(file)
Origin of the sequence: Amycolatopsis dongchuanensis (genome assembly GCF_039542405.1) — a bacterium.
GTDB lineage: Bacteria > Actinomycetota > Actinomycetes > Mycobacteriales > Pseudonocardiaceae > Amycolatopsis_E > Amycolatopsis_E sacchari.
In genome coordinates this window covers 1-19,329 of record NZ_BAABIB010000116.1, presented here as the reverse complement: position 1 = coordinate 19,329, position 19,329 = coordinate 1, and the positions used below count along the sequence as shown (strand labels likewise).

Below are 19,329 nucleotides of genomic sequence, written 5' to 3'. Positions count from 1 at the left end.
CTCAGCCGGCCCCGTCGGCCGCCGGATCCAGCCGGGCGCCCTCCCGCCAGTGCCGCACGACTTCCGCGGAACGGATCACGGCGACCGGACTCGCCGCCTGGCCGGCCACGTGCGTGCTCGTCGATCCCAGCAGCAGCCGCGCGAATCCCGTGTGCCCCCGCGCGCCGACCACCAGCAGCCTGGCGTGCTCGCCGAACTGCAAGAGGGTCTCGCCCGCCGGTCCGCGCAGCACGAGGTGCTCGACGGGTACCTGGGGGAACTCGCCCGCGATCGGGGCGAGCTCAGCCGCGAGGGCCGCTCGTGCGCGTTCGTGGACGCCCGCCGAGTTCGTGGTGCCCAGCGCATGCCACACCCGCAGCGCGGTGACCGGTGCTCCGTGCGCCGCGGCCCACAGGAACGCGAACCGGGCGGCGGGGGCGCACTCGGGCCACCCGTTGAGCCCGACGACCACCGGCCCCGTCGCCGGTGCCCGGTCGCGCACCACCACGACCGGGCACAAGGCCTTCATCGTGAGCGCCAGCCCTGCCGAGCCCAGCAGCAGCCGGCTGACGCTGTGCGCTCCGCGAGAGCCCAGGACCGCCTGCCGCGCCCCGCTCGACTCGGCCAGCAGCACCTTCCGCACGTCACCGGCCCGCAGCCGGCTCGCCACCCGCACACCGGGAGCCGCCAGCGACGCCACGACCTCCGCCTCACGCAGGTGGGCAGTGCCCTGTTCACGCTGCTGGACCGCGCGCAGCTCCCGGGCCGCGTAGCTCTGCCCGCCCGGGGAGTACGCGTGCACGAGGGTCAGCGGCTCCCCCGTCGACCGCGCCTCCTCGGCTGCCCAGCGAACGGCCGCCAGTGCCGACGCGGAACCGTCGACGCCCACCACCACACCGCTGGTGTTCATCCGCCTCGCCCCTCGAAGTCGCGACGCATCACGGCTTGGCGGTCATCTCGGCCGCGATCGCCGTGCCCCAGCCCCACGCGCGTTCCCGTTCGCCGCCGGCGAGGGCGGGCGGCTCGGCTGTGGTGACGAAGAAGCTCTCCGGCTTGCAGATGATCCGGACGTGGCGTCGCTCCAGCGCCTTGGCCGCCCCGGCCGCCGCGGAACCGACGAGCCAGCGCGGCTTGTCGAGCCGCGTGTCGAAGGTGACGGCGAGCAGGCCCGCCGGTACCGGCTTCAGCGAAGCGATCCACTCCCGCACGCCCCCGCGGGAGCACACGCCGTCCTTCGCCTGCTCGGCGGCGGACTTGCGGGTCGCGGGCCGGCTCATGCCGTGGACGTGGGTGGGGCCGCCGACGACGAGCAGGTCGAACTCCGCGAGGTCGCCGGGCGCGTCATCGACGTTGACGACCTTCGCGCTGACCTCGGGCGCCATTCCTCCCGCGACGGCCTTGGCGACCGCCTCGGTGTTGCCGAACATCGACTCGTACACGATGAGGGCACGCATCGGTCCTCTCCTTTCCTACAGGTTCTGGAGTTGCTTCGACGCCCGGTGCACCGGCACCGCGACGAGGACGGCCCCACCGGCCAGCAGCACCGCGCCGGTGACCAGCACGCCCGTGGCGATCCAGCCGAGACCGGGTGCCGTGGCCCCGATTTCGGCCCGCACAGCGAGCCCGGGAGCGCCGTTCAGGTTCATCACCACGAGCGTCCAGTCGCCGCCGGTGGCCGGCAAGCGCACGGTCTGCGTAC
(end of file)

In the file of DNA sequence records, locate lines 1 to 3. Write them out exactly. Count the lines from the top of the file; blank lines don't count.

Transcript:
Origin of the sequence: Amycolatopsis dongchuanensis (genome assembly GCF_039542405.1) — a bacterium.
GTDB lineage: Bacteria > Actinomycetota > Actinomycetes > Mycobacteriales > Pseudonocardiaceae > Amycolatopsis_E > Amycolatopsis_E sacchari.
In genome coordinates this window covers 1-19,329 of record NZ_BAABIB010000116.1, presented here as the reverse complement: position 1 = coordinate 19,329, position 19,329 = coordinate 1, and the positions used below count along the sequence as shown (strand labels likewise).